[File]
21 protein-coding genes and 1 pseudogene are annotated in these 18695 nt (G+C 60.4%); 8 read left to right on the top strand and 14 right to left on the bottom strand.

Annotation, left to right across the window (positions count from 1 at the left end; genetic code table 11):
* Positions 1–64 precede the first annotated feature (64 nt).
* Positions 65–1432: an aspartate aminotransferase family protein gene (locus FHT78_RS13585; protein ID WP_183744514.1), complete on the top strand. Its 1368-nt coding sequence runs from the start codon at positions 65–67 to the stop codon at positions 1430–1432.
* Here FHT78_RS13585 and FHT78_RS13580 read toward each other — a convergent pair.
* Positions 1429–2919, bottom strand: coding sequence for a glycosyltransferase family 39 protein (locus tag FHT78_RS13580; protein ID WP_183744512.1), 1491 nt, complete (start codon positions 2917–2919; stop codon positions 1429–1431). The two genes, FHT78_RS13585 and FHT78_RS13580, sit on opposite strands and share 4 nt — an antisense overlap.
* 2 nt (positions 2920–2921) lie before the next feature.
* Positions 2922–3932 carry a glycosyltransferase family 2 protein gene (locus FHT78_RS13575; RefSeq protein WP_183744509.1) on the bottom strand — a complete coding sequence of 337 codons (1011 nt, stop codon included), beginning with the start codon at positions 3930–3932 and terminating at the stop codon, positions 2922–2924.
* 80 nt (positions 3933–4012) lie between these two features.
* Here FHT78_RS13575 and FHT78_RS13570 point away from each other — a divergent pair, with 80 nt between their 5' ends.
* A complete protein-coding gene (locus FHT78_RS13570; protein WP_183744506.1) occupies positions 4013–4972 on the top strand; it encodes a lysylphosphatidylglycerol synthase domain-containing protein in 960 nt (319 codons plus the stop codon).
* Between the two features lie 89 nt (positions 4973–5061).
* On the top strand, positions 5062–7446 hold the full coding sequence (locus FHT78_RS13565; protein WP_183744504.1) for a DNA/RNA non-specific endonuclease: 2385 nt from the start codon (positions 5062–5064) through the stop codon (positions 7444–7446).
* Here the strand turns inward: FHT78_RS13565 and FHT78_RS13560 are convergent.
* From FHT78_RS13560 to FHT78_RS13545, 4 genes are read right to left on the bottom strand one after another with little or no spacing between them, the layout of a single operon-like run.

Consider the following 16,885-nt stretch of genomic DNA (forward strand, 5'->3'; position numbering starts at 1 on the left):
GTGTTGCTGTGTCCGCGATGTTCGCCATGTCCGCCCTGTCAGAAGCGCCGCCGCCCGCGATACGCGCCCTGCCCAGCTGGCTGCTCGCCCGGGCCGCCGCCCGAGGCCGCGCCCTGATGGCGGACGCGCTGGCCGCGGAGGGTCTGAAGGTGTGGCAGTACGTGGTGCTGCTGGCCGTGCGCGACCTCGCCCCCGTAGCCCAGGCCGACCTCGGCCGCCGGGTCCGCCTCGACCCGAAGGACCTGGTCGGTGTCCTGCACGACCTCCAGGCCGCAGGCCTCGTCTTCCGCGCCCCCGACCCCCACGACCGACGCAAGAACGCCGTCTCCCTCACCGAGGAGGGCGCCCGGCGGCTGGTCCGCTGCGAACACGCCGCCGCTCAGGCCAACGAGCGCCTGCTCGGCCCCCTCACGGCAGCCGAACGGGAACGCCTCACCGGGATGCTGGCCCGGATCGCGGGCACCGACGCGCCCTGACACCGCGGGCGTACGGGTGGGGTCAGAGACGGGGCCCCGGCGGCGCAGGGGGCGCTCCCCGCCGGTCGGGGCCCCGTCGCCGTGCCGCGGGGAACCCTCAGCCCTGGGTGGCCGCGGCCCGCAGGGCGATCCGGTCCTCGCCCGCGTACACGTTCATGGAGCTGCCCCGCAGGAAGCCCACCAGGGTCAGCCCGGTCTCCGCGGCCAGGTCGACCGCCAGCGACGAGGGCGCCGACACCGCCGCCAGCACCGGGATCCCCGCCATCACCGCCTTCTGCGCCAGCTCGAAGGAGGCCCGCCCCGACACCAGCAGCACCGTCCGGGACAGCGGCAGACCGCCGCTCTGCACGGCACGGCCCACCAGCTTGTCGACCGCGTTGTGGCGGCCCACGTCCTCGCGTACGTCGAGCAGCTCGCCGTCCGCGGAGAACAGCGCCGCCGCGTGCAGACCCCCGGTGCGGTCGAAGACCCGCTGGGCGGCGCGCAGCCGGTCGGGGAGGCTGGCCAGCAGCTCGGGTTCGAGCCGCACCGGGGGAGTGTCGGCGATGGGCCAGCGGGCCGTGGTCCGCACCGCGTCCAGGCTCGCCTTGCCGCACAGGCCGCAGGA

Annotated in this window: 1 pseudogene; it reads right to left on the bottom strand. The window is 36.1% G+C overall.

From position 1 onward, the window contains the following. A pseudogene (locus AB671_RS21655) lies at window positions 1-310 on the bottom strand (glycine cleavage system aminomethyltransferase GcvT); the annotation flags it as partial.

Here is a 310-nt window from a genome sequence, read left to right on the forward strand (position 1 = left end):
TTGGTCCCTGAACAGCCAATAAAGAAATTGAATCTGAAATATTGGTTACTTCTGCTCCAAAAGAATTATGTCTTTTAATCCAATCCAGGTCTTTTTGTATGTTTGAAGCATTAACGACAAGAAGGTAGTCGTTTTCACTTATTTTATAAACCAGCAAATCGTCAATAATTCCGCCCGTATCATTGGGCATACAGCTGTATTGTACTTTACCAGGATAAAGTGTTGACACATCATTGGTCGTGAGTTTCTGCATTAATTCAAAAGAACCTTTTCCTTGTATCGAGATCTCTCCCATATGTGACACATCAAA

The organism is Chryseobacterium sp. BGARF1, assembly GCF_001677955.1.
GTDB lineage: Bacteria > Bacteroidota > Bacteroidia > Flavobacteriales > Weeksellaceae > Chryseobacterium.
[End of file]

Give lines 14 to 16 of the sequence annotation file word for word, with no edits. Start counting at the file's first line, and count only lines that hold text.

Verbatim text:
* Here the strand turns inward: FHT78_RS13565 and FHT78_RS13560 are convergent.
* From FHT78_RS13560 to FHT78_RS13545, 4 genes are read right to left on the bottom strand one after another with little or no spacing between them, the layout of a single operon-like run.

Consider the following 16,885-nt stretch of genomic DNA (forward strand, 5'->3'; position numbering starts at 1 on the left):